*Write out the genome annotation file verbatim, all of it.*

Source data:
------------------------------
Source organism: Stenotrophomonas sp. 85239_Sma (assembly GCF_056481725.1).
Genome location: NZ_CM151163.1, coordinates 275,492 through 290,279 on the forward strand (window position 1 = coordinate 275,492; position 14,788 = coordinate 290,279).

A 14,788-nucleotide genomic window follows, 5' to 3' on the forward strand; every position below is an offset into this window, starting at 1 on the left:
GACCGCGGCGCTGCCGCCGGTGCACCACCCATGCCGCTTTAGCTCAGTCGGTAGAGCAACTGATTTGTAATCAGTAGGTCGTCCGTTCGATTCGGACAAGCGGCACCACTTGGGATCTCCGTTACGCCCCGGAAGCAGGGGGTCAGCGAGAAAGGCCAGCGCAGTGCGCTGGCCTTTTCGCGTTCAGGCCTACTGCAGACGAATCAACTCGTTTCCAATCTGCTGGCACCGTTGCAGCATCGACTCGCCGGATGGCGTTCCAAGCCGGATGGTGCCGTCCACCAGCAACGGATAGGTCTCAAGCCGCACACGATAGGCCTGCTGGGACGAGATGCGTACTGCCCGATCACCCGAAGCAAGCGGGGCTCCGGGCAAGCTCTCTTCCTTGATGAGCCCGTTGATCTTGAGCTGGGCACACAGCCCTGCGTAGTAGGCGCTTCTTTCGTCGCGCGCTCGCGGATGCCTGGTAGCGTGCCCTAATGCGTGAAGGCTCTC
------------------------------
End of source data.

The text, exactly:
Source organism: Stenotrophomonas sp. 85239_Sma (assembly GCF_056481725.1).
Genome location: NZ_CM151163.1, coordinates 275,492 through 290,279 on the forward strand (window position 1 = coordinate 275,492; position 14,788 = coordinate 290,279).

A 14,788-nucleotide genomic window follows, 5' to 3' on the forward strand; every position below is an offset into this window, starting at 1 on the left:
GACCGCGGCGCTGCCGCCGGTGCACCACCCATGCCGCTTTAGCTCAGTCGGTAGAGCAACTGATTTGTAATCAGTAGGTCGTCCGTTCGATTCGGACAAGCGGCACCACTTGGGATCTCCGTTACGCCCCGGAAGCAGGGGGTCAGCGAGAAAGGCCAGCGCAGTGCGCTGGCCTTTTCGCGTTCAGGCCTACTGCAGACGAATCAACTCGTTTCCAATCTGCTGGCACCGTTGCAGCATCGACTCGCCGGATGGCGTTCCAAGCCGGATGGTGCCGTCCACCAGCAACGGATAGGTCTCAAGCCGCACACGATAGGCCTGCTGGGACGAGATGCGTACTGCCCGATCACCCGAAGCAAGCGGGGCTCCGGGCAAGCTCTCTTCCTTGATGAGCCCGTTGATCTTGAGCTGGGCACACAGCCCTGCGTAGTAGGCGCTTCTTTCGTCGCGCGCTCGCGGATGCCTGGTAGCGTGCCCTAATGCGTGAAGGCTCTC